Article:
The importance of incentives

This story is a great example of how institutions can shape incentives, in order to change outcomes.

The women of Barbacoas, Colombia have ended a three-month, 19-day “crossed legs” strike of sexual abstinence aimed at getting a road to their isolated town paved, after officials pledged to invest in the project.

The money quote is:

“The men’s first reaction was laughter, because they found the way we were protesting very curious,” Silva said.

Then reality set in, and work on the road finally began last week as the government had promised.

Now, my question is – is this optimal or not?

On one side, the women were signaling the high value they place on the project through their actions – and are in one sense trading sex for a road.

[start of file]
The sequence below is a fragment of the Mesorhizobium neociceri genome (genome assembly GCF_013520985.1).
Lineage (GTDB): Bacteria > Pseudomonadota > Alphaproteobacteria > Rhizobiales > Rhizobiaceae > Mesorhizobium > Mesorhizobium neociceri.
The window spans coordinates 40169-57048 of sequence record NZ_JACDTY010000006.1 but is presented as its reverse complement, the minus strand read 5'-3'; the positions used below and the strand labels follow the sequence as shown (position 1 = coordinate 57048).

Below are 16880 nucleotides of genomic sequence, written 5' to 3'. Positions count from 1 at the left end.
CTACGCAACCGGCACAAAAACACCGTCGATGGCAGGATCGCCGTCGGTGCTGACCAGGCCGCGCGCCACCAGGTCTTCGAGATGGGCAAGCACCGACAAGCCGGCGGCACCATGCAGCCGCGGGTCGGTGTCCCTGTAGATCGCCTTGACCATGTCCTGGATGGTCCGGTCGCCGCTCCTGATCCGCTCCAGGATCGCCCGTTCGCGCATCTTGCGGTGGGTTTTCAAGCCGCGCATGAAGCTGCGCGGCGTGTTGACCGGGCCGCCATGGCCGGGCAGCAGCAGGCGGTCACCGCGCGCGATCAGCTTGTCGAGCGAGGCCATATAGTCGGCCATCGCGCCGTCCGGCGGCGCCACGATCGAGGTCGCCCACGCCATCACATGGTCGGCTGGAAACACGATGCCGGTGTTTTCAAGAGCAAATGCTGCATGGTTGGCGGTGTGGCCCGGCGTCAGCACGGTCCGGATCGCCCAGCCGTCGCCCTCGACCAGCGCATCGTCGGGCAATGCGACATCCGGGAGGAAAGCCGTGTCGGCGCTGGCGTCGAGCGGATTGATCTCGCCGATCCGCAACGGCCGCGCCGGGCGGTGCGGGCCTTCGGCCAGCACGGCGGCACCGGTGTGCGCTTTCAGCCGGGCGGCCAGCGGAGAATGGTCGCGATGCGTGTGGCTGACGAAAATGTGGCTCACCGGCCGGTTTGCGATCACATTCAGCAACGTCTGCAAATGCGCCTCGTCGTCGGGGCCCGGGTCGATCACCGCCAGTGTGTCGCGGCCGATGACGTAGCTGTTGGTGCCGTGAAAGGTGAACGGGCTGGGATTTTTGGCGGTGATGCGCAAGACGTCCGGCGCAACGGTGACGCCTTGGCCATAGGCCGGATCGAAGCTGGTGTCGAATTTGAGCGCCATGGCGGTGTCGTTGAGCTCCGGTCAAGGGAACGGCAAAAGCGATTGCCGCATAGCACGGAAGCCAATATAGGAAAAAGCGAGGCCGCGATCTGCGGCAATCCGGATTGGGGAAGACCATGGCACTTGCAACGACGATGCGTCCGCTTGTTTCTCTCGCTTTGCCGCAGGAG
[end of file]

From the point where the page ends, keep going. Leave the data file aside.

On the other hand, the women are in a position of power – and are changing the bargaining position so that they can extract more surplus from this trade.

Truly, there is economics everywhere

  • I’m normally an antitrust sceptic. But in this kind of case, I’d make an exception.

  • Are you saying that woman are in a position of dominance?

    (in an antitrust sense of course…)

  • So many questions. How is the creditability of the threat to be maintained? The longer the strike goes, the higher the costs on all parties. What does it say about the relative value of sex between men and women? What is the role of substitutes?